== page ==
What do you feel is the impact of local independent businesses on Corvallis, and what does the future look like for the local independents? There are fewer people willing to step out on their own, starting their own businesses, and I find that disappointing. The impact of local independents is huge right now, but it’s going to be less and less percentage-wise unless people moving into the community appreciate the services and products that the independents are offering. It’s a challenge to get them to see the value of the independents unless the independent is unusual.
What do you enjoy most about owning a local, independent business in Corvallis? I like the freedom of decision-making that comes with owning an independent company. No one is overseeing my decisions. I don’t need to go up a level or five to get decisions made. We can be very responsive to unusual requests.
What is your relationship to the community? I belong to CIBA and the DCA. I have always worked in Downtown Corvallis. I really like the downtown. Also, I really like helping organizations that are oriented toward kids and seniors.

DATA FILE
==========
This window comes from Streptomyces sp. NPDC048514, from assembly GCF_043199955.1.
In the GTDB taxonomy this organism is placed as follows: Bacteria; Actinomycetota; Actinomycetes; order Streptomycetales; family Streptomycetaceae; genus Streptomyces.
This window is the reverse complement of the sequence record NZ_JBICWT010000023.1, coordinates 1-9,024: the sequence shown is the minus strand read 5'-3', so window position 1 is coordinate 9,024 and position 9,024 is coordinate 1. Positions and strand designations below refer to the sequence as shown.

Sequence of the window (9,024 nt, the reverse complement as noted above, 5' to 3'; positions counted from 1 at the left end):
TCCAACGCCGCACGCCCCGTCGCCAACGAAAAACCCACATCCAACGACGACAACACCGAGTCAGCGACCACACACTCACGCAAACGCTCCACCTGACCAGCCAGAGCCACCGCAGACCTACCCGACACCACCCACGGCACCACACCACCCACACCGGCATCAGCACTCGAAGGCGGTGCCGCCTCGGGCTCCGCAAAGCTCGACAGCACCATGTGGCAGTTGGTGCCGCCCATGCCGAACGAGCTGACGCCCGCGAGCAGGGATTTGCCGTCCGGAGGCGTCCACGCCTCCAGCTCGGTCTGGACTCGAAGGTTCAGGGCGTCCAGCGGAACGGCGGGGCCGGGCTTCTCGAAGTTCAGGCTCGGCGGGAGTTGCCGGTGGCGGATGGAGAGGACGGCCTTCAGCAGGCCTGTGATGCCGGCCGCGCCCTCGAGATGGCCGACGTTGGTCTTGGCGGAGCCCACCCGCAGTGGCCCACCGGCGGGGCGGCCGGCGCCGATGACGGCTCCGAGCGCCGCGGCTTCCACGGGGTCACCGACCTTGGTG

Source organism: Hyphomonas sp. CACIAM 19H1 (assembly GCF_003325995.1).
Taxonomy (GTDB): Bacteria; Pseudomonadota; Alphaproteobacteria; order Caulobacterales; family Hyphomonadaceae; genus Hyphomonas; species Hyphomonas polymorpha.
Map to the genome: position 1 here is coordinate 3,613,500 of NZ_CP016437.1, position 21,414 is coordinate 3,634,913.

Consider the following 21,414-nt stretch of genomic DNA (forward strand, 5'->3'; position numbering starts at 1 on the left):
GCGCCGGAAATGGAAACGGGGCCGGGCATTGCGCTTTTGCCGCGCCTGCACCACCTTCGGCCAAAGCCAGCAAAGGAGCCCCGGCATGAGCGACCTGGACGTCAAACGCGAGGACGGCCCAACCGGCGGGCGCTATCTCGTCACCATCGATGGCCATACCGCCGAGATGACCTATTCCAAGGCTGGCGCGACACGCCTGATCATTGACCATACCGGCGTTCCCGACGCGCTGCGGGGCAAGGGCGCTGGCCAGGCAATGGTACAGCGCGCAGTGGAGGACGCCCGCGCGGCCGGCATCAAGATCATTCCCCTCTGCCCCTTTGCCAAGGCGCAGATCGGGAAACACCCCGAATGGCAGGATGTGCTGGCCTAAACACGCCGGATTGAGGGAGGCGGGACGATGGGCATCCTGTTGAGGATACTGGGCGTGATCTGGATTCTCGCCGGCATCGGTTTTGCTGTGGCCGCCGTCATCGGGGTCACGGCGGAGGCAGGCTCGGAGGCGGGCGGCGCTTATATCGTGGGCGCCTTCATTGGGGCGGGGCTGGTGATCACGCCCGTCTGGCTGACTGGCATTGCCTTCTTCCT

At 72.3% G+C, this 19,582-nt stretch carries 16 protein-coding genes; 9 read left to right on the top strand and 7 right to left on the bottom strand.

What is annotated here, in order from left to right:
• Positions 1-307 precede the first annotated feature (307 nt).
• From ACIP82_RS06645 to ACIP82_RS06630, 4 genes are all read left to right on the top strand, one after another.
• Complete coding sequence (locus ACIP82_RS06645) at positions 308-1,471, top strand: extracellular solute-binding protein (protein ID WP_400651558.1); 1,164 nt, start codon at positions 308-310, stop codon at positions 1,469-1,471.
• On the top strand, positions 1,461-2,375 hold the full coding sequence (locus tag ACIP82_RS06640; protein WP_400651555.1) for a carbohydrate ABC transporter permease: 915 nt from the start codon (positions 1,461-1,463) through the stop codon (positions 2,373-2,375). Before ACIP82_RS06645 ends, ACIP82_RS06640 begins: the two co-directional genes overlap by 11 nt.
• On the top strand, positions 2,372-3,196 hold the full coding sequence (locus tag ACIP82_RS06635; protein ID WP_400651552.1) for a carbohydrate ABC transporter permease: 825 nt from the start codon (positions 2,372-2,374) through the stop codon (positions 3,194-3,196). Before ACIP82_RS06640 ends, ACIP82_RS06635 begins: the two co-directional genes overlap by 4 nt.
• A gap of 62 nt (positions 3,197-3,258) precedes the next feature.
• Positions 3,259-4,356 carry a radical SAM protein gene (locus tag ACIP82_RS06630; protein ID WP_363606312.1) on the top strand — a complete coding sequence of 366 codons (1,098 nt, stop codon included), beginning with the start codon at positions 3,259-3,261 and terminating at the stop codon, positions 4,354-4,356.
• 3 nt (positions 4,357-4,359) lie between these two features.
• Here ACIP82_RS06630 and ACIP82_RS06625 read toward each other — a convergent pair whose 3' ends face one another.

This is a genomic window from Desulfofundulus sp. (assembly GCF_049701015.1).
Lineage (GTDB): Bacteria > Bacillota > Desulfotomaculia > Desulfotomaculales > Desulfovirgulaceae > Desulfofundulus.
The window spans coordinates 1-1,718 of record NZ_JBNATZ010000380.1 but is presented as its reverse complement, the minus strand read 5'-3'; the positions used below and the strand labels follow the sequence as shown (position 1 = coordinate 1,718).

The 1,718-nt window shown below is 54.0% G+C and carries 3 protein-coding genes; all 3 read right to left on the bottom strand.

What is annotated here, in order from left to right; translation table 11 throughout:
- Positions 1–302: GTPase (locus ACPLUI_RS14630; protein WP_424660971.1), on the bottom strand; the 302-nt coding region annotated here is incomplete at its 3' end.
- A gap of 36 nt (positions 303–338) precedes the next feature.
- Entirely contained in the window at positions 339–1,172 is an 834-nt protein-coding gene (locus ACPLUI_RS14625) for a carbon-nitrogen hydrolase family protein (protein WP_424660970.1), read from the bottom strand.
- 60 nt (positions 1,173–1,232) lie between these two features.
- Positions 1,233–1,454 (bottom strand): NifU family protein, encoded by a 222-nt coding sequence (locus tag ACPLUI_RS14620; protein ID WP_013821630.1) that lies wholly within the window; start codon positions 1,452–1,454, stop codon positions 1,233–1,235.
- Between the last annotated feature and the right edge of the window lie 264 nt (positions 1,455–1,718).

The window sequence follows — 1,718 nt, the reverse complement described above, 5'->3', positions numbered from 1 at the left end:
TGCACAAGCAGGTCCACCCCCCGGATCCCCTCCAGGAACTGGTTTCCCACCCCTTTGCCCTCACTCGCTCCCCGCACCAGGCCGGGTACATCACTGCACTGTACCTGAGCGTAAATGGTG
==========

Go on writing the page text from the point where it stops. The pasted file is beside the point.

For me, there have been three highlights to my community involvement: being president of the Corvallis Jaycees, being in charge of the remodeling of the Avery House in Avery Park, and receiving the Jr. First Citizen’s Award for Corvallis.
I feel like I’m in a wonderful community. This week, we’ve had at least one person every day come in and say, “I want to know what you do.” The people in Corvallis have a mindset that fits our business.
How important is sustainability to you and your business? We have a solar array on the roof that’s been there for six years, and our solar meter shows how many Kilowatts we’ve saved since we’ve had solar. To support transportation options, we have an electric charging station that was installed in 1999, and we have a covered bike rack on the front porch.